Focus Area

Dynamics of Rivers, Deltas and Coasts

Coastal and deltaic regions are some of the most productive and dynamic systems in the world. The natural bounty provided by these areas increasingly makes living along the world’s rivers, coasts, and deltas attractive to millions of people. However, living and working near the productivity of these environments comes with its own set of unique challenges.

With so much of the world’s population centered around water, addressing hazards such as floods, droughts, tropical storm surge, intense rainfall, sea level rise, and subsidence becomes paramount for ensuring community safety and economic stability. 

Understanding the dynamics of these systems requires knowledge of the complex interaction between flows and sedimentation, near-shore processes, as well as vegetation growth and feedbacks between ecological, chemical, and physical processes. Deltaic systems, where rivers meet a large body of water, are complex and influenced by a variety of factors from availability of sediment, water flow, the shape of the riverbed, delta landforms, and human use and modification of the system.

Understanding and predicting long-term change in rivers, coastal areas, and deltas – either as the result of quick changes brought on by events like storms or from longer-term changes from sea level rise or subsidence – is essential to a providing a more sustainable future in these important systems.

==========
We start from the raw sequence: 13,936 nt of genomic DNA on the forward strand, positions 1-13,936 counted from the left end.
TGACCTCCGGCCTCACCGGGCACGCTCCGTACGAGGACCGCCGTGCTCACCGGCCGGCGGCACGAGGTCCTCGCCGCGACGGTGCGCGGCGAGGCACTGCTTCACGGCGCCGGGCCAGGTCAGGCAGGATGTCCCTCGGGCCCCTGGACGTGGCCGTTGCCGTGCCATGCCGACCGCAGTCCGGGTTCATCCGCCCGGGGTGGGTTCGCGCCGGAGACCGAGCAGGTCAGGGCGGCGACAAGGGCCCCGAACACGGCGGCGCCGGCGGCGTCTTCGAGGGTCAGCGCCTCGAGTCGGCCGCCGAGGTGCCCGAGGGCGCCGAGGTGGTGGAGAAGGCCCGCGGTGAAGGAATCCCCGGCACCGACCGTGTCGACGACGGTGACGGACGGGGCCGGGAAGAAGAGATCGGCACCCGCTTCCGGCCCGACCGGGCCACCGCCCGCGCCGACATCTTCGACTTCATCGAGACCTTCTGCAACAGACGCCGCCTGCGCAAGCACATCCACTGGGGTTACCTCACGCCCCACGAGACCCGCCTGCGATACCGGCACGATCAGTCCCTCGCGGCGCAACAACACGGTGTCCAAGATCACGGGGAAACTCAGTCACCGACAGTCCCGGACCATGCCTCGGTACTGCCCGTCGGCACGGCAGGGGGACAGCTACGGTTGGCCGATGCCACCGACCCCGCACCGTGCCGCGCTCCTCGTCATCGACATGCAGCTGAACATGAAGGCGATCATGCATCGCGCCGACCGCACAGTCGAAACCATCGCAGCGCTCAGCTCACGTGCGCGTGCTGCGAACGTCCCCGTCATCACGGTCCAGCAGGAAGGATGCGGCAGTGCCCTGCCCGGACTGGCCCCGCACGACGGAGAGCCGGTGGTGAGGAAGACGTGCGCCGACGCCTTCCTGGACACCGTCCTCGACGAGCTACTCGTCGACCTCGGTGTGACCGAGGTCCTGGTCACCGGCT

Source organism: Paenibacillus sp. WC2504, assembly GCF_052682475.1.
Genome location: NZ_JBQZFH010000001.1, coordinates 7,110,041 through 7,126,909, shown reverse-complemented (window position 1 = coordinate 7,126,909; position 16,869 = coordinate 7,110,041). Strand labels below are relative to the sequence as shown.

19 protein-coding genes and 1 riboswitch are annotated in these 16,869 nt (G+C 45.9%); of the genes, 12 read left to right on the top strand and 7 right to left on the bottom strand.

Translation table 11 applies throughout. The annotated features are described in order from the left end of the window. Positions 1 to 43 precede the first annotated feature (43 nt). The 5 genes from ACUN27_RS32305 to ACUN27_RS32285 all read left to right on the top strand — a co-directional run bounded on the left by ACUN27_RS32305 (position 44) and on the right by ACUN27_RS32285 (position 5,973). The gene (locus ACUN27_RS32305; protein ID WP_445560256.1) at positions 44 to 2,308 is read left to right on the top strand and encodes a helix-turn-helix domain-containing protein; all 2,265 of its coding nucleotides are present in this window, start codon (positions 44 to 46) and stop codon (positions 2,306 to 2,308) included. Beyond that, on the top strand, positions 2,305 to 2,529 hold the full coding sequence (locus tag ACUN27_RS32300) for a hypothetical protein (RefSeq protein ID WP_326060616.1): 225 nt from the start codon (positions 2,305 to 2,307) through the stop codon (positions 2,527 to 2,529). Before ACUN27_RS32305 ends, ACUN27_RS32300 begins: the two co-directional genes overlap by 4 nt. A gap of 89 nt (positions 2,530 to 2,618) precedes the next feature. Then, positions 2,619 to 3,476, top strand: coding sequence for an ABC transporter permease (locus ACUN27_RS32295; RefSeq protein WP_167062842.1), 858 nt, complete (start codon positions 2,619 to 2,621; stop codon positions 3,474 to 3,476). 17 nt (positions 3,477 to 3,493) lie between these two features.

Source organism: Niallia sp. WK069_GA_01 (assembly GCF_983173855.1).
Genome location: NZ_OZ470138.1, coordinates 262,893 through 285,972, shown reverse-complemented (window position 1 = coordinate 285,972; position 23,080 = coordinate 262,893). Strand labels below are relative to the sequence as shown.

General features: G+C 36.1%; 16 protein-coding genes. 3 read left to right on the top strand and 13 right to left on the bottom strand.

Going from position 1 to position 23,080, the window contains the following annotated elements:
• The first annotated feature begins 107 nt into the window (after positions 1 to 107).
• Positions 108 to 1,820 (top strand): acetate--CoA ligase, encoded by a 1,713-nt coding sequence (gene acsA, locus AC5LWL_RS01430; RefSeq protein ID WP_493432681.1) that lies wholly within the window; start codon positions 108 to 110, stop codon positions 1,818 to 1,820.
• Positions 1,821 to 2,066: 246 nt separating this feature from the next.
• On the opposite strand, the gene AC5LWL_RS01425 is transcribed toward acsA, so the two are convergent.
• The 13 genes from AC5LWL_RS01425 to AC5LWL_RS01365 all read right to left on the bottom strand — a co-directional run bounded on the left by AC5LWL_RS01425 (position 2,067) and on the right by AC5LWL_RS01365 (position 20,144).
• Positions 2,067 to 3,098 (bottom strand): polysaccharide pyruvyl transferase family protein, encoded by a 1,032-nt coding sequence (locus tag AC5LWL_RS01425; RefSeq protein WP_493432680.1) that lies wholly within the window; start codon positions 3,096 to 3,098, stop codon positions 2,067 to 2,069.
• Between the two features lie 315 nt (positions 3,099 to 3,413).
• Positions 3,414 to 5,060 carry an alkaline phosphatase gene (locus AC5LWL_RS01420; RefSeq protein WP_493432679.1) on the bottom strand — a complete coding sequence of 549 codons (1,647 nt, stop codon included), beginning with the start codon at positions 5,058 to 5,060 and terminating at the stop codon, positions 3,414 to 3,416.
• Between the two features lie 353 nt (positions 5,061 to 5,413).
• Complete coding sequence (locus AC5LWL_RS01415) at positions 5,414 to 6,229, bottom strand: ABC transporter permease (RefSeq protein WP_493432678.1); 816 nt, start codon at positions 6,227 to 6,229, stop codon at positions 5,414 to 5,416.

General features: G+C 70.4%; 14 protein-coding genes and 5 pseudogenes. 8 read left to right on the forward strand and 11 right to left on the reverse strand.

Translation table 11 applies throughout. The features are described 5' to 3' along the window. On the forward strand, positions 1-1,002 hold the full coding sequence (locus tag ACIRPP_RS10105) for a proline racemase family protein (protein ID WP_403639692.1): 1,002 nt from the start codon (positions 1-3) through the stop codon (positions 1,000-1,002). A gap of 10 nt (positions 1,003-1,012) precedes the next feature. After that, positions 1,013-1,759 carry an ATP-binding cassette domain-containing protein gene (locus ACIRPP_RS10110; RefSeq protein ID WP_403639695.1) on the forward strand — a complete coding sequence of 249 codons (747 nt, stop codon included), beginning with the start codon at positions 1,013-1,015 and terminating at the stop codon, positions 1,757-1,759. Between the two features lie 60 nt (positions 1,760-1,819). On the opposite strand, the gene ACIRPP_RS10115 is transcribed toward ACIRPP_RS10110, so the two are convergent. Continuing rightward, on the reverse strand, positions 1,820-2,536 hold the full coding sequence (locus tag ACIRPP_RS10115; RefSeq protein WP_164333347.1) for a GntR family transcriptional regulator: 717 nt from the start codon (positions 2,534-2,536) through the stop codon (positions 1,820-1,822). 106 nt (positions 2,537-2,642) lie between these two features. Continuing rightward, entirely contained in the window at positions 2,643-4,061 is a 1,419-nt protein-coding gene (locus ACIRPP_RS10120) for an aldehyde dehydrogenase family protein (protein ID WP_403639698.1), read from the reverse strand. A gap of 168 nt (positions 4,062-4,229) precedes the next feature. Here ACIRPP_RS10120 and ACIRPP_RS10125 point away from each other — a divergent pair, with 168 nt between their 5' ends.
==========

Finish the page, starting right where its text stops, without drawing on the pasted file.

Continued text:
The Water Institute has a national and international reputation in the study of rivers, deltas, and coasts from physical processes like sediment transport to water quality and wetlands. Understanding the effects of human modifications on coastal and river systems has been the hallmark of our work, and has enabled the Institute team to present integrated solutions to support decision makers in addressing the challenges they face.

Our skills in this area include field deployment of sensors, surveying and data collection across environments, statistical analysis and GIS mapping, numerical modeling including hydrodynamics, sediment transport, morphology, water quality, and ecology.

Key Projects

Providing a better picture of the rapidly changing Mekong Delta

At the seaward end of one of the most geopolitically complex watersheds on Earth lies the Mekong Delta. The river flows ...

Relationships between salinity and short-term soil carbon accumulation rates from marsh types across a landscape in the Mississippi River Delta

Many of Louisiana’s coastal wetlands depend upon the annual cycle of birth and death of plant material to help build up ...